Shin splints are common in runners, dancers and military recruits. Learn how modifying your exercise routine can help prevent shin splints from recurring.
The term "shin splints" refers to pain along the shin bone (tibia) — the large bone in the front of your lower leg. Shin splints are common in runners, dancers and military recruits.
Medically known as medial tibial stress syndrome, shin splints often occur in athletes who have recently intensified or changed their training routines. The increased activity overworks the muscles, tendons and bone tissue.
Most cases of shin splints can be treated with rest, ice and other self-care measures. Wearing proper footwear and modifying your exercise routine can help prevent shin splints from recurring.
If you have shin splints, you might notice tenderness, soreness or pain along the inner side of your shinbone and mild swelling in your lower leg. At first, the pain might stop when you stop exercising. Eventually, however, the pain can be continuous and might progress to a stress reaction or stress fracture.
When to see a doctor
Consult your doctor if rest, ice and over-the-counter pain relievers don't ease your shin pain.
Shin splints are caused by repetitive stress on the shinbone and the connective tissues that attach your muscles to the bone.
You're more at risk of shin splints if:
You're a runner, especially one beginning a running program
You suddenly increase the duration, frequency or intensity of exercise
You run on uneven terrain, such as hills, or hard surfaces, such as concrete
You're in military training
You have flat feet or high arches
To help prevent shin splints:
Analyze your movement. A formal video analysis of your running technique can help to identify movement patterns that can contribute to shin splints. In many cases, a slight change in your running can help decrease your risk.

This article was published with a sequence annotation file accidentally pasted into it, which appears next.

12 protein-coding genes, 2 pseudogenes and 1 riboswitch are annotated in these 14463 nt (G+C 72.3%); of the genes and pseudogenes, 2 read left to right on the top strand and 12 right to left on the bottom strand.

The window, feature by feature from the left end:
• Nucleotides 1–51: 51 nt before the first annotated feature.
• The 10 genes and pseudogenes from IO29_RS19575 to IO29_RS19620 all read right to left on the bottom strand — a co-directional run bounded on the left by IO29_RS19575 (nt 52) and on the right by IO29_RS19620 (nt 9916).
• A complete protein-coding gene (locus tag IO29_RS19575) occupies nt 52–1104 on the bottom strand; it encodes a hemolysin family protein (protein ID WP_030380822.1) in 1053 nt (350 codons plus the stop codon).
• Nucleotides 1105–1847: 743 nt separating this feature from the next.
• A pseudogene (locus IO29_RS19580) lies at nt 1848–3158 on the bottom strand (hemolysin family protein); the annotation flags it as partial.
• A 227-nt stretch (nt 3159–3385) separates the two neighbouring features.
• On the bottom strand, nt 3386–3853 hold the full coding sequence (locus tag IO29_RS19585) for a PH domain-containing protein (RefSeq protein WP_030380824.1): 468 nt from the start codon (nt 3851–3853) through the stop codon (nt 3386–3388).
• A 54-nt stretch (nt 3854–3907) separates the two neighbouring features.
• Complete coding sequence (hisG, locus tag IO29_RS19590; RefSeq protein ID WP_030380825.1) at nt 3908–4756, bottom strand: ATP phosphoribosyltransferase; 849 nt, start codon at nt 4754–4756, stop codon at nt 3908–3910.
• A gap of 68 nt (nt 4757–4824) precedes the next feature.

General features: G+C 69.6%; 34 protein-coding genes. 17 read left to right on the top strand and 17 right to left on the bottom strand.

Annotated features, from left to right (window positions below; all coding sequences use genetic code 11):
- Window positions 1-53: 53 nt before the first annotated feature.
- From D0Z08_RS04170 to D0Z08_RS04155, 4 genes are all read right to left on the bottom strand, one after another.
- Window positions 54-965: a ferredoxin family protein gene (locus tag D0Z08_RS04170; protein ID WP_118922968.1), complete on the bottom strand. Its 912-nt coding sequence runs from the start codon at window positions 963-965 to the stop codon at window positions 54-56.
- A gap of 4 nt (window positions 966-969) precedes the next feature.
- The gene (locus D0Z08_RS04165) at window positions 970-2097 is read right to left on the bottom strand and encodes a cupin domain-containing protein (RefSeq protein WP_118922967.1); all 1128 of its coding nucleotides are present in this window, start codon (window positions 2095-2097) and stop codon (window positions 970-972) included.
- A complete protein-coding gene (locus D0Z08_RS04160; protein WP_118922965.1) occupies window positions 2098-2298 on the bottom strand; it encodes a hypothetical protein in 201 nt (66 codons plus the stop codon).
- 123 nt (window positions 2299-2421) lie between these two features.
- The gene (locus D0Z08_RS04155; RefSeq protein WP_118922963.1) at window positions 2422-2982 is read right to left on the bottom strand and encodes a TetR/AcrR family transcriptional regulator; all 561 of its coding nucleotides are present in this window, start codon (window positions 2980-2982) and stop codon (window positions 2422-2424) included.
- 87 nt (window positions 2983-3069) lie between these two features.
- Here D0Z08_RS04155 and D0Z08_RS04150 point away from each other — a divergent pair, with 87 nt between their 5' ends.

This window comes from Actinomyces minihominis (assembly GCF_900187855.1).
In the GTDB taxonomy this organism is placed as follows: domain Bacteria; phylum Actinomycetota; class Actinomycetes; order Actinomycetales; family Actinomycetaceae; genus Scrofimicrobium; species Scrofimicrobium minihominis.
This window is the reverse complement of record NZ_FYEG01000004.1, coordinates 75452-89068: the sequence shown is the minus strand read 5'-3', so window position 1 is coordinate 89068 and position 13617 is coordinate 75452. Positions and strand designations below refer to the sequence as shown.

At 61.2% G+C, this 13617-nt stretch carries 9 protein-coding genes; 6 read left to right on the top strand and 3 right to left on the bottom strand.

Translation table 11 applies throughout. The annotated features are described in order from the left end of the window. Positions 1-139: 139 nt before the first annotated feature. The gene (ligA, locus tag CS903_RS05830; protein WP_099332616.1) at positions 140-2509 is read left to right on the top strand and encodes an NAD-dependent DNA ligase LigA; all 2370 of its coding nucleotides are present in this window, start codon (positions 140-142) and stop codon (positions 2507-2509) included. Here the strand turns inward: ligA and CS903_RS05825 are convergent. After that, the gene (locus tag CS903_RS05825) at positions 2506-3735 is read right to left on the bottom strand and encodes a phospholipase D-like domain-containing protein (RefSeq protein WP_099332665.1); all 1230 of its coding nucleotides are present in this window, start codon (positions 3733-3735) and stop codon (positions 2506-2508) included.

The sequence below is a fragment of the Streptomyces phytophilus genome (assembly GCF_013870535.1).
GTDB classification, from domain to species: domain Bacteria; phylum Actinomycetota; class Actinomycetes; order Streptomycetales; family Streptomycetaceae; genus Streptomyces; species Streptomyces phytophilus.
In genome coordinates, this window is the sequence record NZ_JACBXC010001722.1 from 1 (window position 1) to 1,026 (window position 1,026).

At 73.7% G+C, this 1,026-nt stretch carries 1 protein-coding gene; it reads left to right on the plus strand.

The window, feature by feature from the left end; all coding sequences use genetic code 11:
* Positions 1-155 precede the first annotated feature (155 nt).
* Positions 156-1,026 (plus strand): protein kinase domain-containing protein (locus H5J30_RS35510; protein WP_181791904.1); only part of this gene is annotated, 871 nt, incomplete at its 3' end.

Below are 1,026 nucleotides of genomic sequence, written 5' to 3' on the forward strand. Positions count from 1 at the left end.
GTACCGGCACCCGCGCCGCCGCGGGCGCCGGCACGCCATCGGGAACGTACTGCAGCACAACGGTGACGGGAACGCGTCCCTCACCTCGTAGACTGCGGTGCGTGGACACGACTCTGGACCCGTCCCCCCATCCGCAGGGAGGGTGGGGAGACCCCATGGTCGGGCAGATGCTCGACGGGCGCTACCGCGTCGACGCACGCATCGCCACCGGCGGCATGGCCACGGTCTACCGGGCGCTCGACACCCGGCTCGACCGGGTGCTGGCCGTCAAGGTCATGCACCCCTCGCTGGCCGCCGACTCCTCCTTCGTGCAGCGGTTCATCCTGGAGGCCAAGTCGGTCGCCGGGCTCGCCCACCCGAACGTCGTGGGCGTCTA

Avoid overdoing. Too much running or other high-impact activity performed for too long at too high an intensity can overload the shins.
Choose the right shoes. If you're a runner, replace your shoes about every 350 to 500 miles (560 to 800 kilometers).
Consider arch supports. Arch supports can help prevent the pain of shin splints, especially if you have flat arches.
Consider shock-absorbing insoles. They might reduce shin splint symptoms and prevent recurrence.
Lessen the impact. Cross-train with a sport that places less impact on your shins, such as swimming, walking or biking. Remember to start new activities slowly. Increase time and intensity gradually.
Add strength training to your workout. Exercises to strengthen and stabilize your legs, ankles, hips and core can help prepare your legs to deal with high-impact sports.
Shin splints are usually diagnosed based on your medical history and a physical exam. In some cases, an X-ray or other imaging studies can help identify other possible causes for your pain, such as a stress fracture.
In most cases, you can treat shin splints with simple self-care steps:
Rest. Avoid activities that cause pain, swelling or discomfort — but don't give up all physical activity. While you're healing, try low-impact exercises, such as swimming, bicycling or water running.
Ice. Apply ice packs to the affected shin for 15 to 20 minutes at a time, four to eight times a day for several days. To protect your skin, wrap the ice packs in a thin towel.
Take an over-the-counter pain reliever. Try ibuprofen (Advil, Motrin IB, others), naproxen sodium (Aleve) or acetaminophen (Tylenol, others) to reduce pain.
Resume your usual activities gradually after your pain is gone.